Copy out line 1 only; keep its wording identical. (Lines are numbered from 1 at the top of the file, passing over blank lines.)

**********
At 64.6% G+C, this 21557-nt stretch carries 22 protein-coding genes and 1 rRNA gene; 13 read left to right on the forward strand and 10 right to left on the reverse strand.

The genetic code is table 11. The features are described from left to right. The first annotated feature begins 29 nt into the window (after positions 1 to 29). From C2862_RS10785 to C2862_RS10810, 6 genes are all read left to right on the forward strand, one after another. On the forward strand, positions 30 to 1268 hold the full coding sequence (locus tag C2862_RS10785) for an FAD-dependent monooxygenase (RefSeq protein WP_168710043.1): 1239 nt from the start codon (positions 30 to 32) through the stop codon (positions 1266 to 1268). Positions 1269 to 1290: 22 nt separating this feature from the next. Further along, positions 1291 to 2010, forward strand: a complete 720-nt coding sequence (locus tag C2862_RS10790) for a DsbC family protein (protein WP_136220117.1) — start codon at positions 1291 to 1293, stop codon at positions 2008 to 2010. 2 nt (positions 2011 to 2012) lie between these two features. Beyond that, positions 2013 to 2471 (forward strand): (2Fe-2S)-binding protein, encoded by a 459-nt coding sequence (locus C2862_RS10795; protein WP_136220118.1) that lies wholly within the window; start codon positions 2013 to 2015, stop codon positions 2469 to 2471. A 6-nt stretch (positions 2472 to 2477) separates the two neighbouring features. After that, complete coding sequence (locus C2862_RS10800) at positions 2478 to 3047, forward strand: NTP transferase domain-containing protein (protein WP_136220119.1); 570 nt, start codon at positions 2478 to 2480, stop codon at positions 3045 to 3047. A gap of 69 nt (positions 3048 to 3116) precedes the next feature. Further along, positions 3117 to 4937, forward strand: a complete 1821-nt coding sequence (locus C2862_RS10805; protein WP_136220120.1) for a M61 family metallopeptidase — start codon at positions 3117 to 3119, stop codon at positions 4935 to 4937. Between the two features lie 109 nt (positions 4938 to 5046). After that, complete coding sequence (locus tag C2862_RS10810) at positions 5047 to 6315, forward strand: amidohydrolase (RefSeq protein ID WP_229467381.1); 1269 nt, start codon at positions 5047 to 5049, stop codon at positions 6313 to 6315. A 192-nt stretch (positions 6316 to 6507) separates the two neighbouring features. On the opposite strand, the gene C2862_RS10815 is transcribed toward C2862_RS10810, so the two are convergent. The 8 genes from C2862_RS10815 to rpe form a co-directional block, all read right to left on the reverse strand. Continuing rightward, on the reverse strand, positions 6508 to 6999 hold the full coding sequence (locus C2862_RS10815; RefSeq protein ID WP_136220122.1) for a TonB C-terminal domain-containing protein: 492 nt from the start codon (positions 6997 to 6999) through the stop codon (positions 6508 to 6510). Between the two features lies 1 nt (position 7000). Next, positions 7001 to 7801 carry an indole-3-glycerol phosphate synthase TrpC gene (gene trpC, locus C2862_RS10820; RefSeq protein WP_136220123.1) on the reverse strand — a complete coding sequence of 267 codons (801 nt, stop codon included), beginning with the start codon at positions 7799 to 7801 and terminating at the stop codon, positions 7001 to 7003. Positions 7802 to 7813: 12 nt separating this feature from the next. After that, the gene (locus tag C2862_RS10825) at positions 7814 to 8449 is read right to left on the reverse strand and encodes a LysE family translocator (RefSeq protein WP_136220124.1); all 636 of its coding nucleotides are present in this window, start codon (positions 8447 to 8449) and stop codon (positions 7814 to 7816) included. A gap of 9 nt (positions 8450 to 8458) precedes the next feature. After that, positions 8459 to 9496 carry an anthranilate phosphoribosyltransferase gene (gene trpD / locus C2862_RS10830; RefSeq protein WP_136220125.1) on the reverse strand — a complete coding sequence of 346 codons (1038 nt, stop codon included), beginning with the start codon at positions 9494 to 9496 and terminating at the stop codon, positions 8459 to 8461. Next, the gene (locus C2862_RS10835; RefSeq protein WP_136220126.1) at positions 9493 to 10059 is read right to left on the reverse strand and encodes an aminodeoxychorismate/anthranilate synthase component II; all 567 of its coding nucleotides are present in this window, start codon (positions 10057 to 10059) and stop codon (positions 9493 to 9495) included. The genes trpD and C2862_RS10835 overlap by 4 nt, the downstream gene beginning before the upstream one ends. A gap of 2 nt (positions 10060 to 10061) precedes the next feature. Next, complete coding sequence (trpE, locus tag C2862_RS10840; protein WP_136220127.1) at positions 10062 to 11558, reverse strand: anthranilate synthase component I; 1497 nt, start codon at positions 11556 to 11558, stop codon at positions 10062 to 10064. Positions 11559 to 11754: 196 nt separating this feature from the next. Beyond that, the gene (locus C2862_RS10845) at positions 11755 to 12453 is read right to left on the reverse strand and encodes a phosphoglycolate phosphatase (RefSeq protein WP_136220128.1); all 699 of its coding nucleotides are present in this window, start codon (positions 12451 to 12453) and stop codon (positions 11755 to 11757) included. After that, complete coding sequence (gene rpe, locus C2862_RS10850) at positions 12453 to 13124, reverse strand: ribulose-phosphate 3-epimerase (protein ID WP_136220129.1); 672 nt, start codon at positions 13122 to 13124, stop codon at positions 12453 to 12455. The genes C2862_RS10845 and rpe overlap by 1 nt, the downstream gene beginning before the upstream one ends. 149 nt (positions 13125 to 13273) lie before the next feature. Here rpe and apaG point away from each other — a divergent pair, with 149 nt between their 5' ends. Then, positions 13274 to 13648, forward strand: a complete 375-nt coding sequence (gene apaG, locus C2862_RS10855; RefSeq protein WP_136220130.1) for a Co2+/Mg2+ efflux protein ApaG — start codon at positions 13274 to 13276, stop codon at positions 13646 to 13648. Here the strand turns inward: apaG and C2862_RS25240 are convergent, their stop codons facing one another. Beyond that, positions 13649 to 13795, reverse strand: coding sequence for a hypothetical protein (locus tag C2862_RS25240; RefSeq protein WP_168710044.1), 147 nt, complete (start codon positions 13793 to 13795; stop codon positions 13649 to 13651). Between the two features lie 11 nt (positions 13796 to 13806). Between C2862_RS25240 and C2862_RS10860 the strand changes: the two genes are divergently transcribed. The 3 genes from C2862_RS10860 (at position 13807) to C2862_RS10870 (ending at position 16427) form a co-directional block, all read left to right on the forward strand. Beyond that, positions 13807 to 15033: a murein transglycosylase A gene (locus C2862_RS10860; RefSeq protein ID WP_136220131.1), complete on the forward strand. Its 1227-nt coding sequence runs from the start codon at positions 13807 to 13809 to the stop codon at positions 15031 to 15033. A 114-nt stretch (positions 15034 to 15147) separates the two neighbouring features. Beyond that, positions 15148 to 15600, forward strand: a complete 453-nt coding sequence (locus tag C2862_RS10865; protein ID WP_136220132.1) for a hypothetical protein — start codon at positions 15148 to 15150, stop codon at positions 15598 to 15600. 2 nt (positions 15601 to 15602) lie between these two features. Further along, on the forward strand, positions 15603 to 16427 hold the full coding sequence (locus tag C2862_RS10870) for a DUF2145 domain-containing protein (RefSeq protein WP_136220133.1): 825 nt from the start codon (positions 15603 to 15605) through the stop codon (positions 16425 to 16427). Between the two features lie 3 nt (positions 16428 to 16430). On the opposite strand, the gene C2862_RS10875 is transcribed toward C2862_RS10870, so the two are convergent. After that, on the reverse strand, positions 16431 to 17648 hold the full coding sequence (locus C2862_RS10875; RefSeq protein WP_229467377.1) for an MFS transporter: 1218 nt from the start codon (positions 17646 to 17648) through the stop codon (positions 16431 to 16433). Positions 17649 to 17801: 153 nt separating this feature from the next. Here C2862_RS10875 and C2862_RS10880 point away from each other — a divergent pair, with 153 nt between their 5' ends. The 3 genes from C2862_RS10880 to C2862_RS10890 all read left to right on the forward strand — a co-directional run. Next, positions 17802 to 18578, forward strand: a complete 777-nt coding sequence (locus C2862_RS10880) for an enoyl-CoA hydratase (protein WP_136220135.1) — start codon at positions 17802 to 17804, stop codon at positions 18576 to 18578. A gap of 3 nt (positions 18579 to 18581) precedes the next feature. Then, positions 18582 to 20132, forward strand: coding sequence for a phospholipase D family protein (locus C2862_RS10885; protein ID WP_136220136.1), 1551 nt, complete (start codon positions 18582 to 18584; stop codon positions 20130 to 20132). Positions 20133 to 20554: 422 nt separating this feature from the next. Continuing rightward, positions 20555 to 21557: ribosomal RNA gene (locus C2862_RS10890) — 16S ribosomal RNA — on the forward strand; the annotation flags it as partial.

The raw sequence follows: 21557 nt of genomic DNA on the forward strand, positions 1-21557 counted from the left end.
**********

At 64.6% G+C, this 21557-nt stretch carries 22 protein-coding genes and 1 rRNA gene; 13 read left to right on the forward strand and 10 right to left on the reverse strand.